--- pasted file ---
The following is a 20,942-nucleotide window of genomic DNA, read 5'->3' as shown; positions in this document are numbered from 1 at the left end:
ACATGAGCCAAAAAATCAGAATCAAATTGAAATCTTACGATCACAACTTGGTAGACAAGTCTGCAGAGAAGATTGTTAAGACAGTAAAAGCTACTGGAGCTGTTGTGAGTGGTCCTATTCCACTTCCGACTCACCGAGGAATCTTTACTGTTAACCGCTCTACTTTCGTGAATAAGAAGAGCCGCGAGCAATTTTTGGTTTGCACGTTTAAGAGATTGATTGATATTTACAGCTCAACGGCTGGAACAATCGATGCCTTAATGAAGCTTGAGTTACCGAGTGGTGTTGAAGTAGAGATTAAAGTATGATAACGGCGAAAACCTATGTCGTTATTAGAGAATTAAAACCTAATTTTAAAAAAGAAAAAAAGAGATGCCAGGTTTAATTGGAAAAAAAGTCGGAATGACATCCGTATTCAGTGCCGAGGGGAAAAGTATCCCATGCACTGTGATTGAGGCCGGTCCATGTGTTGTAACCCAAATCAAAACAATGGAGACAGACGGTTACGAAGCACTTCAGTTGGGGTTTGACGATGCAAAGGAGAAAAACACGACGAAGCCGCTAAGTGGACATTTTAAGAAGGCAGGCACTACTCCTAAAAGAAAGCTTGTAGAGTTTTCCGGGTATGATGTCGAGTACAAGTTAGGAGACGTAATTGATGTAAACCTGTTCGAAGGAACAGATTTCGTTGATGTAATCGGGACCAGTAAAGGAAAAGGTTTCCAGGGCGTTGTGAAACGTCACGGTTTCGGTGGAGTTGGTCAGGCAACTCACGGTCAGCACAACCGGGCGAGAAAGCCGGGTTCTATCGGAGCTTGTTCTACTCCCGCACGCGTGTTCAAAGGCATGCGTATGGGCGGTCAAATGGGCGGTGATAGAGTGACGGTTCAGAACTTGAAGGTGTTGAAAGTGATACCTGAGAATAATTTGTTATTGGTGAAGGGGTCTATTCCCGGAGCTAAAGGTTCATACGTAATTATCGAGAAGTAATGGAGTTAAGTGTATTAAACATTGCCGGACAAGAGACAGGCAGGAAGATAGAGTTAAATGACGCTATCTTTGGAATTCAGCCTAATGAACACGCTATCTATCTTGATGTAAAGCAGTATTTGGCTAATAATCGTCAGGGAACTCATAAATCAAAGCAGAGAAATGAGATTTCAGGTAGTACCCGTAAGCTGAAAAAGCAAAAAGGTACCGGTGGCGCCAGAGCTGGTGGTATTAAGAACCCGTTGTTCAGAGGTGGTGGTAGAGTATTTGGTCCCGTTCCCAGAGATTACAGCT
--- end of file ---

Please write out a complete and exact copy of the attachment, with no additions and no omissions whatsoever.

The following is a 20,942-nucleotide window of genomic DNA, read 5'->3' as shown; positions in this document are numbered from 1 at the left end:
ACATGAGCCAAAAAATCAGAATCAAATTGAAATCTTACGATCACAACTTGGTAGACAAGTCTGCAGAGAAGATTGTTAAGACAGTAAAAGCTACTGGAGCTGTTGTGAGTGGTCCTATTCCACTTCCGACTCACCGAGGAATCTTTACTGTTAACCGCTCTACTTTCGTGAATAAGAAGAGCCGCGAGCAATTTTTGGTTTGCACGTTTAAGAGATTGATTGATATTTACAGCTCAACGGCTGGAACAATCGATGCCTTAATGAAGCTTGAGTTACCGAGTGGTGTTGAAGTAGAGATTAAAGTATGATAACGGCGAAAACCTATGTCGTTATTAGAGAATTAAAACCTAATTTTAAAAAAGAAAAAAAGAGATGCCAGGTTTAATTGGAAAAAAAGTCGGAATGACATCCGTATTCAGTGCCGAGGGGAAAAGTATCCCATGCACTGTGATTGAGGCCGGTCCATGTGTTGTAACCCAAATCAAAACAATGGAGACAGACGGTTACGAAGCACTTCAGTTGGGGTTTGACGATGCAAAGGAGAAAAACACGACGAAGCCGCTAAGTGGACATTTTAAGAAGGCAGGCACTACTCCTAAAAGAAAGCTTGTAGAGTTTTCCGGGTATGATGTCGAGTACAAGTTAGGAGACGTAATTGATGTAAACCTGTTCGAAGGAACAGATTTCGTTGATGTAATCGGGACCAGTAAAGGAAAAGGTTTCCAGGGCGTTGTGAAACGTCACGGTTTCGGTGGAGTTGGTCAGGCAACTCACGGTCAGCACAACCGGGCGAGAAAGCCGGGTTCTATCGGAGCTTGTTCTACTCCCGCACGCGTGTTCAAAGGCATGCGTATGGGCGGTCAAATGGGCGGTGATAGAGTGACGGTTCAGAACTTGAAGGTGTTGAAAGTGATACCTGAGAATAATTTGTTATTGGTGAAGGGGTCTATTCCCGGAGCTAAAGGTTCATACGTAATTATCGAGAAGTAATGGAGTTAAGTGTATTAAACATTGCCGGACAAGAGACAGGCAGGAAGATAGAGTTAAATGACGCTATCTTTGGAATTCAGCCTAATGAACACGCTATCTATCTTGATGTAAAGCAGTATTTGGCTAATAATCGTCAGGGAACTCATAAATCAAAGCAGAGAAATGAGATTTCAGGTAGTACCCGTAAGCTGAAAAAGCAAAAAGGTACCGGTGGCGCCAGAGCTGGTGGTATTAAGAACCCGTTGTTCAGAGGTGGTGGTAGAGTATTTGGTCCCGTTCCCAGAGATTACAGCT